I’m pretty sure when I set up my account I submitted a mix of posts from this blog alongside posts I ghost-wrote for NYCM Insurance. I could be wrong – but I imagine asking for published pieces is just another way to get a better sense of your writing style. (Of course, if you have been published, that will only help your cause, so definitely include those links!). On my journey as a contributor, I’ve had a number of people reach out to me for tips and advice on becoming a contributor themselves. In this blog post, I’m going over some of the basics and sharing some of the tips I’ve picked up along the way that led to my becoming a regular writer for the online publication.
I’m sure they don’t actually police that you’ve read everything before you cast a vote, but I’d feel better voting for my favorite authors if I’ve at least read some of the competition. I see I’ve already naturally read four of the six series up for Best Series – Murderbot, October Daye, The Poppy War and Lady Astronaut, which cuts down on probably the most time consuming category. But I’ve only read two of the six up for Best Novel, two of Best Novella, and none of most of the rest of the categories. Fiction wise, I’ll write-in Blood Heir by Ilona Andrews because it’s still my favorite thing I’ve read all year.
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But I haven’t done any reading after work so I don’t have a lot to report otherwise. I finished some books this week after finishing none last week. I completed the ATY challenge, and am 2 books away from completing Popsugar. Really looking forward to catching up on some streaming. Please note that we do not accept unsolicited guest-authored articles, blogs, or posts. Join our crew of top-notch editors, designers, programmers, and others as we continue to make a difference every day in the lives of Byrdie readers.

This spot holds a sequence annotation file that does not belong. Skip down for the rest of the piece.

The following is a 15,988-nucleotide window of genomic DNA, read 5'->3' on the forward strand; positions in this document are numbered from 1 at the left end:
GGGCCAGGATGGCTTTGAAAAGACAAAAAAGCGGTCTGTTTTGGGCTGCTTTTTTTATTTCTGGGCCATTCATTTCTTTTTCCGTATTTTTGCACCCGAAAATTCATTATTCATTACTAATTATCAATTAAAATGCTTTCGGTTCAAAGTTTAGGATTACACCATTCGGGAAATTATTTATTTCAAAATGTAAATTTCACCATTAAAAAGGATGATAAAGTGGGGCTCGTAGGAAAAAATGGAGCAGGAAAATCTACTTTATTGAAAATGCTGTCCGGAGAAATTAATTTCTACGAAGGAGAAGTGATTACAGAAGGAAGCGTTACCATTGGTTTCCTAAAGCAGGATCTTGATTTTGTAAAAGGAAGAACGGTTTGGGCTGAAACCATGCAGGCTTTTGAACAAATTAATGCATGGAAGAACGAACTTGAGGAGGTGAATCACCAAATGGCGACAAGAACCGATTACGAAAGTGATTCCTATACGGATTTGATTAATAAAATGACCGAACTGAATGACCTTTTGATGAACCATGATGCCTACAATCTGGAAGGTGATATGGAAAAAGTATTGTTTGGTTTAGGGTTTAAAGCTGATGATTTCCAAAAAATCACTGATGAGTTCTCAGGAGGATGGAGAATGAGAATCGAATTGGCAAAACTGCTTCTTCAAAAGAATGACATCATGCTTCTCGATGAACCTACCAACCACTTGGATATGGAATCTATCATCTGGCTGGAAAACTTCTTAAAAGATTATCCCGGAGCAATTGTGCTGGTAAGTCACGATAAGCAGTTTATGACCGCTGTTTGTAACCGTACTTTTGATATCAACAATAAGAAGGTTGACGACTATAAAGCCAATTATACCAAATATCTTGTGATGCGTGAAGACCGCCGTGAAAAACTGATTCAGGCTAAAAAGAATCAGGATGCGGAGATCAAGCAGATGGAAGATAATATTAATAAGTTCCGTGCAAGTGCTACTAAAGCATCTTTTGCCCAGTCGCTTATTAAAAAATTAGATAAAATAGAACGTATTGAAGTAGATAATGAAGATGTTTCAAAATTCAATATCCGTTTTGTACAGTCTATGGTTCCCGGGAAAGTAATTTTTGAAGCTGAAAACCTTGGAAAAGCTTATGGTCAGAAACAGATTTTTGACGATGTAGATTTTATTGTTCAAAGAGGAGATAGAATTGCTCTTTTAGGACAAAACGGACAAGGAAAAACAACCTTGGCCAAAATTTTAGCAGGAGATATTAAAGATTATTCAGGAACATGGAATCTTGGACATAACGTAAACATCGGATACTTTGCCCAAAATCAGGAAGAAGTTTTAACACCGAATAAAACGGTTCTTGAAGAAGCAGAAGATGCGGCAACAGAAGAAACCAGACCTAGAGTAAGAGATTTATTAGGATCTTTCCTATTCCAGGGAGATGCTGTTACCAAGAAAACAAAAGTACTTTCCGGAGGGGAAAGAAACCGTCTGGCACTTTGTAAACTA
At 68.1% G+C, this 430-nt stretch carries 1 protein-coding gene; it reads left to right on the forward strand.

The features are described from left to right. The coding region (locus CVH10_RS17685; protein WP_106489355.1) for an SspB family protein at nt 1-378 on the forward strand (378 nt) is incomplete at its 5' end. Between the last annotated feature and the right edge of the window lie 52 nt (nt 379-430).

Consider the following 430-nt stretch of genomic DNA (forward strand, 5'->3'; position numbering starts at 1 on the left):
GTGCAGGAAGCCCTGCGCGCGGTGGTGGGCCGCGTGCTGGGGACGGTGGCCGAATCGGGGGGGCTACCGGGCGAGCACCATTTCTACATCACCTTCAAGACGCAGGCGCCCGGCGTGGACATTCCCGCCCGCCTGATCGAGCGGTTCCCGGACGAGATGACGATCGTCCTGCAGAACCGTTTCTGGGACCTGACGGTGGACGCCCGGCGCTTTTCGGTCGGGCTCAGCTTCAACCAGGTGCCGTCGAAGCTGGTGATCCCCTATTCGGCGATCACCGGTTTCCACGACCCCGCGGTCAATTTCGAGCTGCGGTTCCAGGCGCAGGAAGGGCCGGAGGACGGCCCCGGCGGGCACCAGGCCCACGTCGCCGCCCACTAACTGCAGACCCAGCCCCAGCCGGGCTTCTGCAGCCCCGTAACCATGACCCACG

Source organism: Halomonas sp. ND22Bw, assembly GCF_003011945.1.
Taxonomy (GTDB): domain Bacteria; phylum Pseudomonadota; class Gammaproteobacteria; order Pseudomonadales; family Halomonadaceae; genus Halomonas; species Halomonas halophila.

To be honest, when I was first getting started in this program, I couldn’t find an answer as to whether or not contributors got paid. One of my stories had been published but I had not submitted any tax info and no one was reaching out to me for my bank account. At first, she was writing in the evening and weekends, then pretty much any break she could get. What happened next took her breath away. Turns out, her obsession wasn’t just her own.
I’ll share glamorous things because I’m excited about them, but mostly, I like to share my embarrassing moments. I like to cover subjects that people aren’t aware of… one post that means a lot to me is one I wrote about teens and social media, and how it’s getting out of hand. It really opened up a lot of my readers’ eyes to what is going on online with our youth.
I’ll just stick to what I’ve finished lately. And the love of pastries didn’t bother me so much – possibly because I understand that sentiment. The obsession with weight and needed to work off the calories not so much. Ayres – actually a reread of all but the last one published in 2…”
Yes, I’m glad it’s not Covid, but sinus infection, then stomach bug, then nasty cold are no fun. In general fiction, The Other Black Girl by Zakiya Dalila Harris was weird and memorable. But it had a lot of buzz, so I expect to see it already included. Paradise by Toni Morrison to fulfill the 2020 Reading Women prompt #25 A book written by Toni Morrison.
Get a Life, Chloe Brown by Talia Hibbert for ATY . I just didn’t quite click with the characters, something felt a bit inconsistent and then they went from hate to lust so quickly. The Invisible Life of Addie LaRue – A book about forgetting – I liked this, even though it dragged a bit in the middle for me.
Hey, Banned Books Week is Sept 26 – Oct 2, and it was banned by the Nazis. It’s terrifying that this book is still relevant. My reading feels like it was all over the place this week.